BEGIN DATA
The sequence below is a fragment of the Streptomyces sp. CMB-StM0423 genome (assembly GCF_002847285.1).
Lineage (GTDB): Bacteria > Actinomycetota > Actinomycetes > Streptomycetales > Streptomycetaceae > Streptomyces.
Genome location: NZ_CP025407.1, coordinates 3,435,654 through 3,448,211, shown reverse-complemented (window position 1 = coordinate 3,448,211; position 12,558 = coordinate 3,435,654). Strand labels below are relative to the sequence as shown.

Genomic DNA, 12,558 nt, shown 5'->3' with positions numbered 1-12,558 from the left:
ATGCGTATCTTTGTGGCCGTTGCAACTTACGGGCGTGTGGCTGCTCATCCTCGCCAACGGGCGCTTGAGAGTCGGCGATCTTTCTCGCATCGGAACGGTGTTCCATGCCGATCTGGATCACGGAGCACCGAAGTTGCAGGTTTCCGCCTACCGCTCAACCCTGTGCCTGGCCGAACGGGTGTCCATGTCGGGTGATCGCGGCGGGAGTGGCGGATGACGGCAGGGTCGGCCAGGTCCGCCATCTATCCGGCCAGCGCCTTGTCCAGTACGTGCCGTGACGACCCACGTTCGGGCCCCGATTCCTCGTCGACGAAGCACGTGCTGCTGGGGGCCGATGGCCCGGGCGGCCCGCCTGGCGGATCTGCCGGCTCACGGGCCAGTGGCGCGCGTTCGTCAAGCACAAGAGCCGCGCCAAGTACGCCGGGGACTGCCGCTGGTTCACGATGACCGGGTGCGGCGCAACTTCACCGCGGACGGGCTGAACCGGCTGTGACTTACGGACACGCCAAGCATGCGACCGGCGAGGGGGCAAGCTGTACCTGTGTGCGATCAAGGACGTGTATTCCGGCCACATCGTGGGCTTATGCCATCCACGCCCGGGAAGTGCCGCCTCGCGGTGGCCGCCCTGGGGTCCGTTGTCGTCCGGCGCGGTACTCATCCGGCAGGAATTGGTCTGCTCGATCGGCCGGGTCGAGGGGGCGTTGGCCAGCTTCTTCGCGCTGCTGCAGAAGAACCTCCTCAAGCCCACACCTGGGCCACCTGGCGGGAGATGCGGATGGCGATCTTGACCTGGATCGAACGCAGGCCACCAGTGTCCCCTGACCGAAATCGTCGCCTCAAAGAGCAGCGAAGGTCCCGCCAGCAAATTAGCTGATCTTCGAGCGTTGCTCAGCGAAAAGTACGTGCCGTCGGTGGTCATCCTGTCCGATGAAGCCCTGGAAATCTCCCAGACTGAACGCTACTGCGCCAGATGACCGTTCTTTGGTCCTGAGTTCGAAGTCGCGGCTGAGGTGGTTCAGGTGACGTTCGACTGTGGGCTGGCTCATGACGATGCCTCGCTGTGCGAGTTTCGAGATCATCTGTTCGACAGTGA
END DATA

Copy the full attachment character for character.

The sequence below is a fragment of the Streptomyces sp. CMB-StM0423 genome (assembly GCF_002847285.1).
Lineage (GTDB): Bacteria > Actinomycetota > Actinomycetes > Streptomycetales > Streptomycetaceae > Streptomyces.
Genome location: NZ_CP025407.1, coordinates 3,435,654 through 3,448,211, shown reverse-complemented (window position 1 = coordinate 3,448,211; position 12,558 = coordinate 3,435,654). Strand labels below are relative to the sequence as shown.

Genomic DNA, 12,558 nt, shown 5'->3' with positions numbered 1-12,558 from the left:
ATGCGTATCTTTGTGGCCGTTGCAACTTACGGGCGTGTGGCTGCTCATCCTCGCCAACGGGCGCTTGAGAGTCGGCGATCTTTCTCGCATCGGAACGGTGTTCCATGCCGATCTGGATCACGGAGCACCGAAGTTGCAGGTTTCCGCCTACCGCTCAACCCTGTGCCTGGCCGAACGGGTGTCCATGTCGGGTGATCGCGGCGGGAGTGGCGGATGACGGCAGGGTCGGCCAGGTCCGCCATCTATCCGGCCAGCGCCTTGTCCAGTACGTGCCGTGACGACCCACGTTCGGGCCCCGATTCCTCGTCGACGAAGCACGTGCTGCTGGGGGCCGATGGCCCGGGCGGCCCGCCTGGCGGATCTGCCGGCTCACGGGCCAGTGGCGCGCGTTCGTCAAGCACAAGAGCCGCGCCAAGTACGCCGGGGACTGCCGCTGGTTCACGATGACCGGGTGCGGCGCAACTTCACCGCGGACGGGCTGAACCGGCTGTGACTTACGGACACGCCAAGCATGCGACCGGCGAGGGGGCAAGCTGTACCTGTGTGCGATCAAGGACGTGTATTCCGGCCACATCGTGGGCTTATGCCATCCACGCCCGGGAAGTGCCGCCTCGCGGTGGCCGCCCTGGGGTCCGTTGTCGTCCGGCGCGGTACTCATCCGGCAGGAATTGGTCTGCTCGATCGGCCGGGTCGAGGGGGCGTTGGCCAGCTTCTTCGCGCTGCTGCAGAAGAACCTCCTCAAGCCCACACCTGGGCCACCTGGCGGGAGATGCGGATGGCGATCTTGACCTGGATCGAACGCAGGCCACCAGTGTCCCCTGACCGAAATCGTCGCCTCAAAGAGCAGCGAAGGTCCCGCCAGCAAATTAGCTGATCTTCGAGCGTTGCTCAGCGAAAAGTACGTGCCGTCGGTGGTCATCCTGTCCGATGAAGCCCTGGAAATCTCCCAGACTGAACGCTACTGCGCCAGATGACCGTTCTTTGGTCCTGAGTTCGAAGTCGCGGCTGAGGTGGTTCAGGTGACGTTCGACTGTGGGCTGGCTCATGACGATGCCTCGCTGTGCGAGTTTCGAGATCATCTGTTCGACAGTGA